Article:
Respiratory Muscle Pressure Development during Breath Holding in Apnea Divers

CROSS, TROY J.1,2; BRESKOVIC, TONI3; SABAPATHY, SURENDRAN1; MASLOV, PETRA ZUBIN3; JOHNSON, BRUCE D.2; DUJIC, ZELJKO3

Medicine & Science in Sports & Exercise:
doi: 10.1249/MSS.0b013e3182690e6a
Basic Sciences
Abstract

Introduction: We sought to characterize the patterns of active pressure development of the inspiratory and expiratory rib cage muscles (Prcm,i and Prcm,e), the diaphragm (Pdi,i), and the expiratory abdominal muscles (Pabm,e) during maximal “dry” breath holding in trained apnea divers (n = 8).

Methods: Respiratory contractions were assessed via esophageal and gastric manometry. It was expected that inspiratory/expiratory pressures would progressively increase in both magnitude and frequency during the struggle phase, and that inspiratory rib cage muscle pressures would rise at a rate exceeding that of the diaphragm by the break point.

Results: Prcm,i, Pdi,i, Prcm,e, and Pabm,e significantly increased from the beginning until the end of the struggle phase (P < 0.05). Moreover, Pdi,i/Prcm,i and Pabm,e/Prcm,e ratios had declined by the break point (P < 0.05), indicating that rib cage muscles increased their contribution to net inspiratory/expiratory pressure development by the end of the breath hold, relative to that contributed by the diaphragm and abdominal muscles. The pressure–time indices of the diaphragm and inspiratory rib cage muscles continuously increased over the struggle phase (P < 0.05).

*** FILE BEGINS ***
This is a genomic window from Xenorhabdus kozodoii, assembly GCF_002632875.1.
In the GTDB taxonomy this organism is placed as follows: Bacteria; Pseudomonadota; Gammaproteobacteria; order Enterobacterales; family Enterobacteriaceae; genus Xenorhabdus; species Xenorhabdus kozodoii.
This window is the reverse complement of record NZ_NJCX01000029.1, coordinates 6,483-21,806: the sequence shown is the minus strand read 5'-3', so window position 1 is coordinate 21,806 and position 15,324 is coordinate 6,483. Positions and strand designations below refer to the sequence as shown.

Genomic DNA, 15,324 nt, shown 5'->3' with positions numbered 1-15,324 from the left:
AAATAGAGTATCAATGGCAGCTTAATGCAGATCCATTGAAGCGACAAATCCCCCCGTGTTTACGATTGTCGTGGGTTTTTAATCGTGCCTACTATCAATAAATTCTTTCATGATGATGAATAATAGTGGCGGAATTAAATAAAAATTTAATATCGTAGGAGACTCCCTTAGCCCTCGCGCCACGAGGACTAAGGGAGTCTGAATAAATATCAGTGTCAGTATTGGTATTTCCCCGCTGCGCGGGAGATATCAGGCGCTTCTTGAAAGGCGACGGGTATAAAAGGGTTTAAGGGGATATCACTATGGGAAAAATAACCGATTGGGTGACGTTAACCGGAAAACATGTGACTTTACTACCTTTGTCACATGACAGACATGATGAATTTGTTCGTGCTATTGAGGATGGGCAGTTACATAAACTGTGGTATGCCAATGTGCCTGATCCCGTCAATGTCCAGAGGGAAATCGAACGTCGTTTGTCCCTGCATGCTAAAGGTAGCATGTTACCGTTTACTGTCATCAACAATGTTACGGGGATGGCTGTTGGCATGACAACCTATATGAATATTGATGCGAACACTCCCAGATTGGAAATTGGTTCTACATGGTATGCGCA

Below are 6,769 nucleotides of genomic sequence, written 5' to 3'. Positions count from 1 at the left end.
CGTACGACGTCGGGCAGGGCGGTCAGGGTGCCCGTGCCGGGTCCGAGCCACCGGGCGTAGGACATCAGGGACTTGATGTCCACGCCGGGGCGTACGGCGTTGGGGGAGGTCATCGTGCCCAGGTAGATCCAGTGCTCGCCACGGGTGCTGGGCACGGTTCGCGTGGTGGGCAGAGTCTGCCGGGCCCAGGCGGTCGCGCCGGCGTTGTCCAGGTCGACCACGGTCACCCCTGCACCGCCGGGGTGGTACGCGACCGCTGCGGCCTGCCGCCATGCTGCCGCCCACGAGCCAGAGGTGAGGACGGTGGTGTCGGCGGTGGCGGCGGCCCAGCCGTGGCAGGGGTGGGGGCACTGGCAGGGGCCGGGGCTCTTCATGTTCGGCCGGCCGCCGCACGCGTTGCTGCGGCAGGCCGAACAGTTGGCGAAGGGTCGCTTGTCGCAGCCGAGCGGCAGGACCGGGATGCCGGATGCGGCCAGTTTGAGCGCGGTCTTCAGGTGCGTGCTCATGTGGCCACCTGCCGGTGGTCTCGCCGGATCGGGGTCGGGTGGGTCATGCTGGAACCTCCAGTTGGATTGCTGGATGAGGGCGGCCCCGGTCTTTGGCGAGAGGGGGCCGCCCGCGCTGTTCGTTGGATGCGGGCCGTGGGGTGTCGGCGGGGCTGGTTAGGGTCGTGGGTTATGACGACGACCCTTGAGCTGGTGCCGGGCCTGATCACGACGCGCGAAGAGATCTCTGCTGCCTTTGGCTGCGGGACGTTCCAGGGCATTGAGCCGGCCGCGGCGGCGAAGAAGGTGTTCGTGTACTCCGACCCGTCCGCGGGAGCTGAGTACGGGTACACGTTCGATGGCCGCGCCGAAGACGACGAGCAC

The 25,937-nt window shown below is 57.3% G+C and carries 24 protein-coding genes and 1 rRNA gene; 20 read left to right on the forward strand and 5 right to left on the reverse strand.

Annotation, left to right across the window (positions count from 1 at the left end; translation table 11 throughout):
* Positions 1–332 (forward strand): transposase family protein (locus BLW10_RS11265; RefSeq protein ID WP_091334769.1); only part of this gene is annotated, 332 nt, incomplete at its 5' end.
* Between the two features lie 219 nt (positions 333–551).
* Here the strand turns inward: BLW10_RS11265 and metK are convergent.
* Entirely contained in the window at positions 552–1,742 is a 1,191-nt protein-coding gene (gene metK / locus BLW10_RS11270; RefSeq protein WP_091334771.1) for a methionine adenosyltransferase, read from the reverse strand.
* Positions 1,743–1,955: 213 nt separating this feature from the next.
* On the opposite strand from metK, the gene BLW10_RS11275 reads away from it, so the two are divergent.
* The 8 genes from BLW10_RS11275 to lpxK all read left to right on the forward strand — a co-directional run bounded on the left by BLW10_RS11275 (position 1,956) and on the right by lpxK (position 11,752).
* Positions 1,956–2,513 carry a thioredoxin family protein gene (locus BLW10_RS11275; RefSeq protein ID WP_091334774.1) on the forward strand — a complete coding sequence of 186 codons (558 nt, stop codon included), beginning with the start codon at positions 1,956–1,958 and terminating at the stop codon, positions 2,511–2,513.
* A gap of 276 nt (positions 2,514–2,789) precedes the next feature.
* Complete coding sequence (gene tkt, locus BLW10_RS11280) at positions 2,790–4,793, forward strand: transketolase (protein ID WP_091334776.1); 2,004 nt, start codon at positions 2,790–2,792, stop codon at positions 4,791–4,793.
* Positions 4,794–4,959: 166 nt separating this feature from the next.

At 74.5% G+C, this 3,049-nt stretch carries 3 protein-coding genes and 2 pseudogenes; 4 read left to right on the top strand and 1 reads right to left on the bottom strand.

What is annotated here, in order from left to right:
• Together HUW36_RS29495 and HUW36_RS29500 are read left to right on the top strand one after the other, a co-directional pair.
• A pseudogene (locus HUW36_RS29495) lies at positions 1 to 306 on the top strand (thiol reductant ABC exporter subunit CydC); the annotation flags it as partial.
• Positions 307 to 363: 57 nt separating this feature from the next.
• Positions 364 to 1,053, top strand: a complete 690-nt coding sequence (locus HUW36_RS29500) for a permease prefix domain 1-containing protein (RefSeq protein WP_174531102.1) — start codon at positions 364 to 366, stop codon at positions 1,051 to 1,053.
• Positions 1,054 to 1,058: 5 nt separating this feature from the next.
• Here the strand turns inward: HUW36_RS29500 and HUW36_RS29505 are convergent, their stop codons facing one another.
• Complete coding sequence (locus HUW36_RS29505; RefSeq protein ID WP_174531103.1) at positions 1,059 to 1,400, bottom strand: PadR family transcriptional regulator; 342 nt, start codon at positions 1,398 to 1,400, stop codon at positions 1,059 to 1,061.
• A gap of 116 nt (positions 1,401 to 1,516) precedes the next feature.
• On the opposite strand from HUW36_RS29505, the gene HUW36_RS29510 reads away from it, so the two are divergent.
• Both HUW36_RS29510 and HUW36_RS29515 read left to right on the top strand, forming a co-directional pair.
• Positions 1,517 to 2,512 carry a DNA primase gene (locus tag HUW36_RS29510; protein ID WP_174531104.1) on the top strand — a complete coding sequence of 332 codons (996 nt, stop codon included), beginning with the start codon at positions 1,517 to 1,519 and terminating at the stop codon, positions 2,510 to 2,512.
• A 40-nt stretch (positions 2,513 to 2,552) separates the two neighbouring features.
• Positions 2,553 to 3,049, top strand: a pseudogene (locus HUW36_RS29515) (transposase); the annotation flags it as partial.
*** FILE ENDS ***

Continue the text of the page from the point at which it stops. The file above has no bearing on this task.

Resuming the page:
Conclusions: The “extradiaphragmatic” shift in inspiratory muscle recruitment, commensurate with increasing Prcm,e and Pabm,e, may reflect an extreme loading response to breathing against a heavy elastance (i.e., closed glottis). In addition, the relative intensity of diaphragmatic and inspiratory rib cage muscle contractions approaches potentially “fatiguing” levels by the break point of maximal breath holding.

Author Information

1Griffith Health Institute and School of Physiotherapy and Exercise Science, Griffith University, Queensland, AUSTRALIA; 2Division of Cardiovascular Diseases, Mayo Clinic, Rochester, MN; and 3Department of Physiology, University of Split School of Medicine, CROATIA

Address for correspondence: Troy J. Cross, BExSci (Hons), School of Physiotherapy and Exercise Science, Griffith University, Gold Coast Campus, QLD 4222, Australia; E-mail: t.cross@griffith.edu.au.

Submitted for publication May 2012.

Accepted for publication July 2012.

©2013The American College of Sports Medicine